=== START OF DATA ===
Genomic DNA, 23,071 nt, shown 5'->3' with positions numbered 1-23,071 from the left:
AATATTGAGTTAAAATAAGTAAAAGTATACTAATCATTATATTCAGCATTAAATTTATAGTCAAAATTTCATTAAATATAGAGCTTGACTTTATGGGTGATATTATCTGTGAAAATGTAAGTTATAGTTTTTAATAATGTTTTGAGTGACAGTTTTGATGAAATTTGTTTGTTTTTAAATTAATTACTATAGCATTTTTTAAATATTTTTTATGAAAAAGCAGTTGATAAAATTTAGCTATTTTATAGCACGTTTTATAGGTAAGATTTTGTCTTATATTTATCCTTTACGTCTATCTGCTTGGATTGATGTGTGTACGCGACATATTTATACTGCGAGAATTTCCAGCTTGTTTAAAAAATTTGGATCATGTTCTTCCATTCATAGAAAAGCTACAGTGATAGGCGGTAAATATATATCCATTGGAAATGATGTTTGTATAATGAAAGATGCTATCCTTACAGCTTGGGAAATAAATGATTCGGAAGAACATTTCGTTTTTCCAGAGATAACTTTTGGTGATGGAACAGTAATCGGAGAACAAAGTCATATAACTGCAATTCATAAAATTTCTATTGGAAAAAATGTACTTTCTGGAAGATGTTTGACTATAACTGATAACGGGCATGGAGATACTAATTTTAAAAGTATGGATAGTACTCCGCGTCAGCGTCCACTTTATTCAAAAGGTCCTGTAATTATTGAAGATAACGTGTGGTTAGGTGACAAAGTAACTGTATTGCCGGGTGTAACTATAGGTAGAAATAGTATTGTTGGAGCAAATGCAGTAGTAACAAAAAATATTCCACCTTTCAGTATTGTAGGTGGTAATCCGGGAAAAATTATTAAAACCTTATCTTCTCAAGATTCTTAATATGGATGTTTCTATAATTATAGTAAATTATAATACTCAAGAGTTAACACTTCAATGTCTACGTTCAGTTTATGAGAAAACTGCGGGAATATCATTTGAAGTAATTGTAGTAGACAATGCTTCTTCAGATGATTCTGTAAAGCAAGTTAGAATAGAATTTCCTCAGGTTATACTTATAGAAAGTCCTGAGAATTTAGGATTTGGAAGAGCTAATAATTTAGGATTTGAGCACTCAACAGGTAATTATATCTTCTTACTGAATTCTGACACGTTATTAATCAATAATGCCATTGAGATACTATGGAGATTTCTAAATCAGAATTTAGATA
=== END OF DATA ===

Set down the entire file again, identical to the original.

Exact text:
Genomic DNA, 23,071 nt, shown 5'->3' with positions numbered 1-23,071 from the left:
AATATTGAGTTAAAATAAGTAAAAGTATACTAATCATTATATTCAGCATTAAATTTATAGTCAAAATTTCATTAAATATAGAGCTTGACTTTATGGGTGATATTATCTGTGAAAATGTAAGTTATAGTTTTTAATAATGTTTTGAGTGACAGTTTTGATGAAATTTGTTTGTTTTTAAATTAATTACTATAGCATTTTTTAAATATTTTTTATGAAAAAGCAGTTGATAAAATTTAGCTATTTTATAGCACGTTTTATAGGTAAGATTTTGTCTTATATTTATCCTTTACGTCTATCTGCTTGGATTGATGTGTGTACGCGACATATTTATACTGCGAGAATTTCCAGCTTGTTTAAAAAATTTGGATCATGTTCTTCCATTCATAGAAAAGCTACAGTGATAGGCGGTAAATATATATCCATTGGAAATGATGTTTGTATAATGAAAGATGCTATCCTTACAGCTTGGGAAATAAATGATTCGGAAGAACATTTCGTTTTTCCAGAGATAACTTTTGGTGATGGAACAGTAATCGGAGAACAAAGTCATATAACTGCAATTCATAAAATTTCTATTGGAAAAAATGTACTTTCTGGAAGATGTTTGACTATAACTGATAACGGGCATGGAGATACTAATTTTAAAAGTATGGATAGTACTCCGCGTCAGCGTCCACTTTATTCAAAAGGTCCTGTAATTATTGAAGATAACGTGTGGTTAGGTGACAAAGTAACTGTATTGCCGGGTGTAACTATAGGTAGAAATAGTATTGTTGGAGCAAATGCAGTAGTAACAAAAAATATTCCACCTTTCAGTATTGTAGGTGGTAATCCGGGAAAAATTATTAAAACCTTATCTTCTCAAGATTCTTAATATGGATGTTTCTATAATTATAGTAAATTATAATACTCAAGAGTTAACACTTCAATGTCTACGTTCAGTTTATGAGAAAACTGCGGGAATATCATTTGAAGTAATTGTAGTAGACAATGCTTCTTCAGATGATTCTGTAAAGCAAGTTAGAATAGAATTTCCTCAGGTTATACTTATAGAAAGTCCTGAGAATTTAGGATTTGGAAGAGCTAATAATTTAGGATTTGAGCACTCAACAGGTAATTATATCTTCTTACTGAATTCTGACACGTTATTAATCAATAATGCCATTGAGATACTATGGAGATTTCTAAATCAGAATTTAGATA